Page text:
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When Thumb and Wrist Problems Go Hand in Hand

Sometimes, trouble runs in twos, especially for some patients with arthritis at the base of the thumb. This thumb condition, called basal joint arthritis is often joined by carpal tunnel syndrome. There is a definite link between these two problems, but the cause is unknown.

Both diseases occur most often in postmenopausal women, which may help explain the link. Another possible cause is the size and shape of the carpal tunnel in the wrist. The carpal tunnel is an oval-shaped space formed by bones and ligaments. Tendons and the median nerve pass through this tunnel.

Anything that narrows the carpal tunnel can put pressure on the median nerve causing painful symptoms. Arthritic changes of the trapezium bone at the base of the thumb can be part of the problem. This bone forms one wall or border of the carpal tunnel. Bone spurs, points of bone projecting from this bone, may press into the carpal tunnel.

Surgery to correct this problem is usually in two-steps. First, the surgeon cuts the ligament that crosses the carpal tunnel. It attaches to the trapezium. Then, the trapezium is removed completely. This changes the position of the nerve and the shape of the tunnel. The carpal tunnel changes from an oval shape to a more round or circular shape.

MRI (magnetic resonance imaging) can be used to measure the size or volume of the carpal tunnel. Doctors use the image to see if the operation opened up the narrow tunnel. Researchers are exploring whether or not changing the shape of the carpal tunnel is enough to get rid of pain and other symptoms.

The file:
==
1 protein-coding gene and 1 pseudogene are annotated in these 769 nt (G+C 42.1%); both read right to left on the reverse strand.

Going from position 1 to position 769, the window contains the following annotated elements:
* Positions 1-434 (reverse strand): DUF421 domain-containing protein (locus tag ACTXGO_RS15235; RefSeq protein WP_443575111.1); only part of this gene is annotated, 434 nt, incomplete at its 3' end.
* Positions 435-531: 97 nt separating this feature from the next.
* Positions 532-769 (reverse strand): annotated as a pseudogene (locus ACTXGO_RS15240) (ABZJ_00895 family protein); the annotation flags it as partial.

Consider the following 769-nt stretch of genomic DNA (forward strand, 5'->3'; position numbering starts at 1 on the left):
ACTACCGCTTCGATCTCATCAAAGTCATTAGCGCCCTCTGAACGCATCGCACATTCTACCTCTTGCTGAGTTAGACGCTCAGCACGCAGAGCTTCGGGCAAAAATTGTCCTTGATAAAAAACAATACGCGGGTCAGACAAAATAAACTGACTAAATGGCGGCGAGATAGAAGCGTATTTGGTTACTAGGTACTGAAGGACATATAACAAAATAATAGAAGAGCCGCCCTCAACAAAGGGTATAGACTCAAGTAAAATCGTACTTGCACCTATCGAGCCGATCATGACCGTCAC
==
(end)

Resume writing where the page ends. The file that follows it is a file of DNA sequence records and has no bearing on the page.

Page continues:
Several small studies have been done. More studies with larger numbers of patients are needed to help answer questions about how much surgery is needed and exactly what steps are needed. The information will also help solve the puzzle of why it is common for patients with basal joint arthritis to also have carpal tunnel syndrome.

Charles A. Goldfarb, MD, et al. The Relationship Between Basal Joint Arthritis and Carpal Tunnel Syndrome: An MRI Pilot Study. In The Journal of Hand Surgery. January 2003. Vol. 28A. No. 1. Pp. 21-27.


*Disclaimer:* The information contained herein is compiled from a variety of sources. It may not be complete or timely. It does not cover all diseases, physical conditions, ailments or treatments. The information should NOT be used in place of visit with your healthcare provider, nor should you disregard the advice of your health care provider because of any information you read in this topic.
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